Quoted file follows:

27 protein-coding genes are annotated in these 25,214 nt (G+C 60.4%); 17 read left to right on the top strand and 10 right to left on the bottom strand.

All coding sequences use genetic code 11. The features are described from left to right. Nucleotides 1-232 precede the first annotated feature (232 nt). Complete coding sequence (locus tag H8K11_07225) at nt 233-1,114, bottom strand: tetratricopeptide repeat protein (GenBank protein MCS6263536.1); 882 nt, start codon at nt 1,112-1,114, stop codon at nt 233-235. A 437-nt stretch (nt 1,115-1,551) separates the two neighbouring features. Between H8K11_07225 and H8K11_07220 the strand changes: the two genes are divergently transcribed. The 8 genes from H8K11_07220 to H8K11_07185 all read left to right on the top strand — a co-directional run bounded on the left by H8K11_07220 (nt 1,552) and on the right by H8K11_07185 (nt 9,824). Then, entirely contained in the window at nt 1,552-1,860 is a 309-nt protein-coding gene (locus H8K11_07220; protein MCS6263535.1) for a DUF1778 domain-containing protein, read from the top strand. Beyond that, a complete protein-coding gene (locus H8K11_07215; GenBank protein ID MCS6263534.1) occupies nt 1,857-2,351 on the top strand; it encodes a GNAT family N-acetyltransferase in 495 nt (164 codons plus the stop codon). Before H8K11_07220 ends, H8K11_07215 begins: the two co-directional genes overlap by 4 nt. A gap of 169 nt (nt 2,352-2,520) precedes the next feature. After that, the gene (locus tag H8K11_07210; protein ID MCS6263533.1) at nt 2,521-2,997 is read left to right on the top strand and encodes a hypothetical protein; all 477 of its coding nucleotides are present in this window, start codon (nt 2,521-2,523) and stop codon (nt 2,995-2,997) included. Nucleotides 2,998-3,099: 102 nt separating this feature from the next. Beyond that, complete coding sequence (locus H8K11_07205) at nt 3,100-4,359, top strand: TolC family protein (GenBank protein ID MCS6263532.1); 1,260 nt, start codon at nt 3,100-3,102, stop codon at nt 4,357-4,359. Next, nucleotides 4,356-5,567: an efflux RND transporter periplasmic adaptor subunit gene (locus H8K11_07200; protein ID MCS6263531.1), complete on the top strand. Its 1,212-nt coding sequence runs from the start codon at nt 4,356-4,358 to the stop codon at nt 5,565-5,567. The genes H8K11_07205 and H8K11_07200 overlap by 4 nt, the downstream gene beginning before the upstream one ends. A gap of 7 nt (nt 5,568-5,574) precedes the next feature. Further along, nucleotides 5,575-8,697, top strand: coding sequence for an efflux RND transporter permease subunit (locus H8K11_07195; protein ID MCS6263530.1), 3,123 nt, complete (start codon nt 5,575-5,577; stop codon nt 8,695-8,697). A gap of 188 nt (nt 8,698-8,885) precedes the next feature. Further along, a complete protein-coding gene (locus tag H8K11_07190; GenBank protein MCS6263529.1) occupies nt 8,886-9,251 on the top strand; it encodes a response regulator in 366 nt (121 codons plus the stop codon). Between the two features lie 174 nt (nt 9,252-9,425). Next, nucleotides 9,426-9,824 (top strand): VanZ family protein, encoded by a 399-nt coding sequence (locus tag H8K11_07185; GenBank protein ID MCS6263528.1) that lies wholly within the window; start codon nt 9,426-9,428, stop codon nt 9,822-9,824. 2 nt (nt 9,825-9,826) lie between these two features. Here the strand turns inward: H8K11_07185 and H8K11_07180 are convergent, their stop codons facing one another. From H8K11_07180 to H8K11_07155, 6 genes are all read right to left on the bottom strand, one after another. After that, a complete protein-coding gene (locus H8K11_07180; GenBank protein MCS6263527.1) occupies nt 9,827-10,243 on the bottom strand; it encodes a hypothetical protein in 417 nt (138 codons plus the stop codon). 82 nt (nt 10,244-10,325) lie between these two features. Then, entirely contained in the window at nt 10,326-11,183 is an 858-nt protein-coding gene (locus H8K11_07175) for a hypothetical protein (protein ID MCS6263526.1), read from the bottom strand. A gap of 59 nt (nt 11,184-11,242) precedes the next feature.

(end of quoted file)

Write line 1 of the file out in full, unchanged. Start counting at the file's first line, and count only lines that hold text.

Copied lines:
27 protein-coding genes are annotated in these 25,214 nt (G+C 60.4%); 17 read left to right on the top strand and 10 right to left on the bottom strand.